Adjudication has become the most popular forum for the resolution of construction disputes. Part of the charm of adjudication is the speed with which adjudication decisions can be given. This has led to accusations of "rough justice", but most parties are content to accept this, on the basis that disputes can be resolved quickly and that adjudication awards, while enforceable, are interim in nature and are subject to final resolution by an appropriate tribunal (arbitration or litigation).
Some construction contracts, including the standard form NEC contracts, contain provisions to the effect that an adjudicator’s decision will become final and binding on the parties unless one party notifies the other within a certain time frame that it is dissatisfied with the decision. But what are the requirements for that notice to be valid in order to stop the adjudicator’s decision from becoming final and binding? The Technology and Construction Court (TCC) recently considered this in the case of Ravestein BV v Trant Engineering Ltd  EWHC 11 (TCC) (9 January 2023) in the context of an application to appeal the decision of an arbitrator who had found that such a notice was invalid, and therefore the adjudicator’s decision was final and binding.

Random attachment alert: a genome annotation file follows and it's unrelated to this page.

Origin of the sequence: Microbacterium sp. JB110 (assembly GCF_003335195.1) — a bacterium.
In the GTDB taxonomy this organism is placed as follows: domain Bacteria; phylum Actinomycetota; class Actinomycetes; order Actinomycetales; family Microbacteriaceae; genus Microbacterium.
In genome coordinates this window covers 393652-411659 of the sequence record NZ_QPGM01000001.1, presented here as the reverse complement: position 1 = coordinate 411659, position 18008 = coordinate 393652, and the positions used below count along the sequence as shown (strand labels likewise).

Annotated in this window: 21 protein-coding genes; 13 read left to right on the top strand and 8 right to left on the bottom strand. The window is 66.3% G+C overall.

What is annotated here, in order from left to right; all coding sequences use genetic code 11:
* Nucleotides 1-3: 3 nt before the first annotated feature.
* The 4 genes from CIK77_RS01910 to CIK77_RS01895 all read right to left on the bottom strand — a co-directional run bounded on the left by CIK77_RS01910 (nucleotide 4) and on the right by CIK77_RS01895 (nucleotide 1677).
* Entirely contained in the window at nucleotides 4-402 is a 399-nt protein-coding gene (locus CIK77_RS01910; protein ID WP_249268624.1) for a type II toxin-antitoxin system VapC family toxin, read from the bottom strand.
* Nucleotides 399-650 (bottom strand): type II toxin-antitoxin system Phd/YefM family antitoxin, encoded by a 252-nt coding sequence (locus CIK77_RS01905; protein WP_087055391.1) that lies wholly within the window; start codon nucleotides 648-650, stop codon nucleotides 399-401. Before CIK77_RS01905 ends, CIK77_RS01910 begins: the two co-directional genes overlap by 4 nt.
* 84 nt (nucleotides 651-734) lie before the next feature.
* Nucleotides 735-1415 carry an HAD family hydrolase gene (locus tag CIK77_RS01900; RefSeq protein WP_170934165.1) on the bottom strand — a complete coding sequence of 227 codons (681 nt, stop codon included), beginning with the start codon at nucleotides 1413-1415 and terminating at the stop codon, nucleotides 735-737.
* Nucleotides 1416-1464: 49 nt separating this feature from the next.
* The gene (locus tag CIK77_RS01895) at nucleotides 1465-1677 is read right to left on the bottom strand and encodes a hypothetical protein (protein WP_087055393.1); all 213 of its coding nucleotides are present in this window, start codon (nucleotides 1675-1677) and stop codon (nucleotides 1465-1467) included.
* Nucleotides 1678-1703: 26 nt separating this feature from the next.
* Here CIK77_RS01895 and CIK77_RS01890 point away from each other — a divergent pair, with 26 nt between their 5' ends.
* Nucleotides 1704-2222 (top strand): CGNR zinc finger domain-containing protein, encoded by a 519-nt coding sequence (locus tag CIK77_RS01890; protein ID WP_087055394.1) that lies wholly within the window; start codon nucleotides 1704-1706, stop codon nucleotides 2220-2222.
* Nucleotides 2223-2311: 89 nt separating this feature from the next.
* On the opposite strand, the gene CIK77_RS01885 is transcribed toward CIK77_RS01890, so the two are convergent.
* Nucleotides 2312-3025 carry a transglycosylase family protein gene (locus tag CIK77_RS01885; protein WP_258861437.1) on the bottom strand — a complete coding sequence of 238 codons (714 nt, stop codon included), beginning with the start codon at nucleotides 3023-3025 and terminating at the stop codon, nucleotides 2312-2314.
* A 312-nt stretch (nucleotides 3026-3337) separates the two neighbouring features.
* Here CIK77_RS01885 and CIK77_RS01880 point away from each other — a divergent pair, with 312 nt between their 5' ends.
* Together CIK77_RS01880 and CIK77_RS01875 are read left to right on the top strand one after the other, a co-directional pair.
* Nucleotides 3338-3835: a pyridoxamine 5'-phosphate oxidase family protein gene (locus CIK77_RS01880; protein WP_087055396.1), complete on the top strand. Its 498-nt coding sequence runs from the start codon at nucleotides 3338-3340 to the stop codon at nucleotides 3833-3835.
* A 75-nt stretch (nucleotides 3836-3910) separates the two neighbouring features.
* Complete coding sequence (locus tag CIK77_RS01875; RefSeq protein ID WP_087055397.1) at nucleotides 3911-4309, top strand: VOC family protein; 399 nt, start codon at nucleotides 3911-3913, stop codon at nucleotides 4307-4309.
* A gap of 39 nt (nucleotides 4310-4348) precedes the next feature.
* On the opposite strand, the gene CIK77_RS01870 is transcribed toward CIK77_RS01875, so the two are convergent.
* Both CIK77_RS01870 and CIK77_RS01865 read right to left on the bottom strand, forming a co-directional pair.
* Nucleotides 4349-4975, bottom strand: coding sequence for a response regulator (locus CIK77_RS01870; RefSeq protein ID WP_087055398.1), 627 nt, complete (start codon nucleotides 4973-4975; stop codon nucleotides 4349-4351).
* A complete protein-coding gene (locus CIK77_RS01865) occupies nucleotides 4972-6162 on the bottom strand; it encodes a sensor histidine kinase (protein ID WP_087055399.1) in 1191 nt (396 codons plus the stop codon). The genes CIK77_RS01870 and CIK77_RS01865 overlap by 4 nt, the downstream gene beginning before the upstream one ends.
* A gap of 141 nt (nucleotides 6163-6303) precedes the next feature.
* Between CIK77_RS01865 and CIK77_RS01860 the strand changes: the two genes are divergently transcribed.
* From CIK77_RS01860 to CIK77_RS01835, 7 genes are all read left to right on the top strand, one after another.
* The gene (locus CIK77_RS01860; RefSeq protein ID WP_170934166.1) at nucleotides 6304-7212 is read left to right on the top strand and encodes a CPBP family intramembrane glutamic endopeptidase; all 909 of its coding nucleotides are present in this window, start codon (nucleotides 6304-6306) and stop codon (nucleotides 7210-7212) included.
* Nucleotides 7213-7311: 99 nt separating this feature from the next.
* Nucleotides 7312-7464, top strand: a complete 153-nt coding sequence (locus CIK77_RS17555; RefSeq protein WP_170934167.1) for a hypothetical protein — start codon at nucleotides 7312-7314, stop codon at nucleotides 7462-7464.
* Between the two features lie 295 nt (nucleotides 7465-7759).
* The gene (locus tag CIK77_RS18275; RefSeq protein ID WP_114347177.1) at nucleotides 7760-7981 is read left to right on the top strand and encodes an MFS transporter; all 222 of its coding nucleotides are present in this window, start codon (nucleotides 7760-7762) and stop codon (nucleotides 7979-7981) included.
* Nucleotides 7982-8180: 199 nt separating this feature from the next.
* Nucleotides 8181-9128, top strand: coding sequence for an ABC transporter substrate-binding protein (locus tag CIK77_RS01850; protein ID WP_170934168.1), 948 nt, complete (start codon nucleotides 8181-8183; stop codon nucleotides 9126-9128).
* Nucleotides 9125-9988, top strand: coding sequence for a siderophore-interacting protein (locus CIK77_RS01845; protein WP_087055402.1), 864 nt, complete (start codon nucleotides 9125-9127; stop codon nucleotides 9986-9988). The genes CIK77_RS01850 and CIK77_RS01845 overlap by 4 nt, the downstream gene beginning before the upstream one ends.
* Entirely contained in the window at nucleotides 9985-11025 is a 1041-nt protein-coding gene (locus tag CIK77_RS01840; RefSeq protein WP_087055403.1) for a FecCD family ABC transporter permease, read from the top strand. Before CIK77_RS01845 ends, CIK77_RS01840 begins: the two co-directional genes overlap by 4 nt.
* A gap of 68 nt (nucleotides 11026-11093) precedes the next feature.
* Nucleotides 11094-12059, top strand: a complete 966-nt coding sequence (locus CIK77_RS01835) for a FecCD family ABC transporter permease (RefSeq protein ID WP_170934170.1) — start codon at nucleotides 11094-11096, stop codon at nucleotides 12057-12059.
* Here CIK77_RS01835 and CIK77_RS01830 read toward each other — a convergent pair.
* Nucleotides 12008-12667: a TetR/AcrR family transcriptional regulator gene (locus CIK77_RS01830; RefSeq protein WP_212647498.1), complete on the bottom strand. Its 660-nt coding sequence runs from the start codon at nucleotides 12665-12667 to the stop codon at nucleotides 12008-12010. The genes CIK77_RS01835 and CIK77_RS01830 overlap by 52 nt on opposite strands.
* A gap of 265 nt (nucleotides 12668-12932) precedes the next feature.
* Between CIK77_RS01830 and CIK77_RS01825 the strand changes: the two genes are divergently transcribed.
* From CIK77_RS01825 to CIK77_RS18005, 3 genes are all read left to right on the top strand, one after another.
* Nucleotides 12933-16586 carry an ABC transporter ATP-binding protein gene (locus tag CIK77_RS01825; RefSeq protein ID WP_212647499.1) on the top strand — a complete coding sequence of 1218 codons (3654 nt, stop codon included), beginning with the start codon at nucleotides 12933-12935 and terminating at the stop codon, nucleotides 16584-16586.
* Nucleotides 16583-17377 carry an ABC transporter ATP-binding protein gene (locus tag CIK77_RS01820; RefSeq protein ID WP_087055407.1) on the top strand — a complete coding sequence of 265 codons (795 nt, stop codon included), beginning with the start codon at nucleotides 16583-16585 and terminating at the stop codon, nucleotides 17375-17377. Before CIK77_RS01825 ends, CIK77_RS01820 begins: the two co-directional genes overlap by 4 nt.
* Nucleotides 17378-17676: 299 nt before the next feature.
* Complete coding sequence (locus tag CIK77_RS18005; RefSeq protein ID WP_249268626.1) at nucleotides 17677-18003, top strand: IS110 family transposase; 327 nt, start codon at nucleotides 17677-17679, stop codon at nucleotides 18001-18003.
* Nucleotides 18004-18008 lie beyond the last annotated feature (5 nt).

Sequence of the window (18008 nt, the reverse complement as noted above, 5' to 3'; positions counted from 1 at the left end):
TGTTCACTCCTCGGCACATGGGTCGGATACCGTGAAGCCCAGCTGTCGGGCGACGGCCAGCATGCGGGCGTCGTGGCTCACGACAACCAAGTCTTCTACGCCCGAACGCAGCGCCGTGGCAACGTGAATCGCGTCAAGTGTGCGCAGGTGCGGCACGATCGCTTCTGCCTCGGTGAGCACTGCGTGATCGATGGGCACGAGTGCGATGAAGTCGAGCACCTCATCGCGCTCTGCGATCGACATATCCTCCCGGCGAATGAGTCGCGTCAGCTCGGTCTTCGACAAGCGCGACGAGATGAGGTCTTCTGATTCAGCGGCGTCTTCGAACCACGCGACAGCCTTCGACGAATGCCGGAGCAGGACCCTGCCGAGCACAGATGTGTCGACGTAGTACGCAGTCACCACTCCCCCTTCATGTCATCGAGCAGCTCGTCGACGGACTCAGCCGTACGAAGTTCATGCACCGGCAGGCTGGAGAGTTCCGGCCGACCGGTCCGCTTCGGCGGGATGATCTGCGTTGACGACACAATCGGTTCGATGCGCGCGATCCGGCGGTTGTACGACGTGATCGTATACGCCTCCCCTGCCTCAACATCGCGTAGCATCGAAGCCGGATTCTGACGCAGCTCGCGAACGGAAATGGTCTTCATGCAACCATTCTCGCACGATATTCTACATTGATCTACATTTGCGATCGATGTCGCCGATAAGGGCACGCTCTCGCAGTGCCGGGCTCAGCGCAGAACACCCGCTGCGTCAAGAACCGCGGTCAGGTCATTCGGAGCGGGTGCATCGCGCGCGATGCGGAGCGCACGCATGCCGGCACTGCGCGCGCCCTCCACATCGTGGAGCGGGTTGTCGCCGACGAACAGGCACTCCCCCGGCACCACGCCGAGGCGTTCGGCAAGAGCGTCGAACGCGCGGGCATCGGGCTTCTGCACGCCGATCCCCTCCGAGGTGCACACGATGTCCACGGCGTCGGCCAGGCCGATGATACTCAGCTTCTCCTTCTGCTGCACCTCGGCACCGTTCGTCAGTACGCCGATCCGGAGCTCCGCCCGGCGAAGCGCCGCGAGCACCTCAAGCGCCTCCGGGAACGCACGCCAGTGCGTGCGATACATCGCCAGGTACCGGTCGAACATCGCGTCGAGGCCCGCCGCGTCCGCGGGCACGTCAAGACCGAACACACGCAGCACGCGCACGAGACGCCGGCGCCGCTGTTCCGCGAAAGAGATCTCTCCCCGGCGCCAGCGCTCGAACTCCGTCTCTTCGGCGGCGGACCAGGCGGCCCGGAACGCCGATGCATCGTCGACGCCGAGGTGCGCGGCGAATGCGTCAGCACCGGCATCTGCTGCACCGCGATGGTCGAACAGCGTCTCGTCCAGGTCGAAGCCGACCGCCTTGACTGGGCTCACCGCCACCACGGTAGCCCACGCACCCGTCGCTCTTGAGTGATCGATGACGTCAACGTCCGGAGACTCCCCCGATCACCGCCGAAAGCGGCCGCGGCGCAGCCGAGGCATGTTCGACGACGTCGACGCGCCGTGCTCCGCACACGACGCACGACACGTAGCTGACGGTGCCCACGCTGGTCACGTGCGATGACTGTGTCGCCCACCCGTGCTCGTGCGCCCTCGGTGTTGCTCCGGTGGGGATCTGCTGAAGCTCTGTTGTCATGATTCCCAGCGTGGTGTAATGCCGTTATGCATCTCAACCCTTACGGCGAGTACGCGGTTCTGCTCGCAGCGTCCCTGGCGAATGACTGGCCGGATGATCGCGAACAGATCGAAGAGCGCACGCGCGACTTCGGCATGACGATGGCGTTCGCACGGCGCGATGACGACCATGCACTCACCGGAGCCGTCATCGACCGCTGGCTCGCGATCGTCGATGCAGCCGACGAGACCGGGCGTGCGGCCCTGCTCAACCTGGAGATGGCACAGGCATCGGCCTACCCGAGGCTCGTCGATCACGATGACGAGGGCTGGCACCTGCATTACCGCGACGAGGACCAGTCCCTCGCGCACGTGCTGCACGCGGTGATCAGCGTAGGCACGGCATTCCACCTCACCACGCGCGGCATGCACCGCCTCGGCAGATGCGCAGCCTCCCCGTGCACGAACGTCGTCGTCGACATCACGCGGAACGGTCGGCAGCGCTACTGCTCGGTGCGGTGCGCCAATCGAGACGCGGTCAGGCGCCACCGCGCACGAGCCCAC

- In September 2010, the parties entered into an amended version of the NEC3 engineering and Construction Subcontract 2005. This included Dispute Resolution Option W2 with arbitration as the tribunal.
- In February 2021, Trant referred a dispute to adjudication regarding alleged defective works by Ravestein. The adjudicator issued his decision on 11 April 2021 (with a correction on 16 April) and ordered Ravestein to pay damages of c. £450,000 plus VAT and costs.